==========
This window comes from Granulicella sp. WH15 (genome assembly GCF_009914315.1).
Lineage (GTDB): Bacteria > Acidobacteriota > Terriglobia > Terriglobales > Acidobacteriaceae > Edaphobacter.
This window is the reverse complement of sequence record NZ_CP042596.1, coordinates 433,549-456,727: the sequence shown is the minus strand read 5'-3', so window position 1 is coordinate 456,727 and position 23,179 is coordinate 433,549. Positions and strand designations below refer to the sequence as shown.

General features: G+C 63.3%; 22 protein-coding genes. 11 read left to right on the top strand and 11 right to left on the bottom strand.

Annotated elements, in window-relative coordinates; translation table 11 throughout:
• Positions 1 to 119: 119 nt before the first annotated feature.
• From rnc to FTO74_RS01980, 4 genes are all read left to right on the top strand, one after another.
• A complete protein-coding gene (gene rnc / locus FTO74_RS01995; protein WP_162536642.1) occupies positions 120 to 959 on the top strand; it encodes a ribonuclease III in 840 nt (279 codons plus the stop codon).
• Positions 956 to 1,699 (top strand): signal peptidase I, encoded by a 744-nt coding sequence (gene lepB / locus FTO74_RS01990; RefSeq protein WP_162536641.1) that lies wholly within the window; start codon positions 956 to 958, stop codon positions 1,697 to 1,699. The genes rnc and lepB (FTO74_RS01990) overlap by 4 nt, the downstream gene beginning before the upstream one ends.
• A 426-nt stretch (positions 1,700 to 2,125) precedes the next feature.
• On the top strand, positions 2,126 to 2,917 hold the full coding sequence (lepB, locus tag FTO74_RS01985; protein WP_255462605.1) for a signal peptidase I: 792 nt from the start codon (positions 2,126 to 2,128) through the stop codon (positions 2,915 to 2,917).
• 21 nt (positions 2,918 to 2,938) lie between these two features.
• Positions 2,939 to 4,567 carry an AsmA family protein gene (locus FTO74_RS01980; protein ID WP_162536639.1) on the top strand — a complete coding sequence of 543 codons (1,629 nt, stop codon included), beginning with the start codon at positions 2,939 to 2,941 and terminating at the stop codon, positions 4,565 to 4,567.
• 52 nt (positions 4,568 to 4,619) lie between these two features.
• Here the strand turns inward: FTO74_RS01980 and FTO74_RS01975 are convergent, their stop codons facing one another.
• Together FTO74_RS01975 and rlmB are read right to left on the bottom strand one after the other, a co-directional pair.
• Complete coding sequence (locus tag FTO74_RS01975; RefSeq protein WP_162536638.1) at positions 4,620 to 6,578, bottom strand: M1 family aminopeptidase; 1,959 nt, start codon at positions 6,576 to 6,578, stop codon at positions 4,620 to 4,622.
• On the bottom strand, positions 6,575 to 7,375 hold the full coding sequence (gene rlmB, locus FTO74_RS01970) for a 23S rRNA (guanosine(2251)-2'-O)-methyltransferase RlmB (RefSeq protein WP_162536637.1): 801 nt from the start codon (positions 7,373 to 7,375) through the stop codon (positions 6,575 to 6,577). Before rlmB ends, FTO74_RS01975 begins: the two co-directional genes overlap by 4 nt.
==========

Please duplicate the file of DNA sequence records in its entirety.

This window comes from Granulicella sp. WH15 (genome assembly GCF_009914315.1).
Lineage (GTDB): Bacteria > Acidobacteriota > Terriglobia > Terriglobales > Acidobacteriaceae > Edaphobacter.
This window is the reverse complement of sequence record NZ_CP042596.1, coordinates 433,549-456,727: the sequence shown is the minus strand read 5'-3', so window position 1 is coordinate 456,727 and position 23,179 is coordinate 433,549. Positions and strand designations below refer to the sequence as shown.

General features: G+C 63.3%; 22 protein-coding genes. 11 read left to right on the top strand and 11 right to left on the bottom strand.

Annotated elements, in window-relative coordinates; translation table 11 throughout:
• Positions 1 to 119: 119 nt before the first annotated feature.
• From rnc to FTO74_RS01980, 4 genes are all read left to right on the top strand, one after another.
• A complete protein-coding gene (gene rnc / locus FTO74_RS01995; protein WP_162536642.1) occupies positions 120 to 959 on the top strand; it encodes a ribonuclease III in 840 nt (279 codons plus the stop codon).
• Positions 956 to 1,699 (top strand): signal peptidase I, encoded by a 744-nt coding sequence (gene lepB / locus FTO74_RS01990; RefSeq protein WP_162536641.1) that lies wholly within the window; start codon positions 956 to 958, stop codon positions 1,697 to 1,699. The genes rnc and lepB (FTO74_RS01990) overlap by 4 nt, the downstream gene beginning before the upstream one ends.
• A 426-nt stretch (positions 1,700 to 2,125) precedes the next feature.
• On the top strand, positions 2,126 to 2,917 hold the full coding sequence (lepB, locus tag FTO74_RS01985; protein WP_255462605.1) for a signal peptidase I: 792 nt from the start codon (positions 2,126 to 2,128) through the stop codon (positions 2,915 to 2,917).
• 21 nt (positions 2,918 to 2,938) lie between these two features.
• Positions 2,939 to 4,567 carry an AsmA family protein gene (locus FTO74_RS01980; protein ID WP_162536639.1) on the top strand — a complete coding sequence of 543 codons (1,629 nt, stop codon included), beginning with the start codon at positions 2,939 to 2,941 and terminating at the stop codon, positions 4,565 to 4,567.
• 52 nt (positions 4,568 to 4,619) lie between these two features.
• Here the strand turns inward: FTO74_RS01980 and FTO74_RS01975 are convergent, their stop codons facing one another.
• Together FTO74_RS01975 and rlmB are read right to left on the bottom strand one after the other, a co-directional pair.
• Complete coding sequence (locus tag FTO74_RS01975; RefSeq protein WP_162536638.1) at positions 4,620 to 6,578, bottom strand: M1 family aminopeptidase; 1,959 nt, start codon at positions 6,576 to 6,578, stop codon at positions 4,620 to 4,622.
• On the bottom strand, positions 6,575 to 7,375 hold the full coding sequence (gene rlmB, locus FTO74_RS01970) for a 23S rRNA (guanosine(2251)-2'-O)-methyltransferase RlmB (RefSeq protein WP_162536637.1): 801 nt from the start codon (positions 7,373 to 7,375) through the stop codon (positions 6,575 to 6,577). Before rlmB ends, FTO74_RS01975 begins: the two co-directional genes overlap by 4 nt.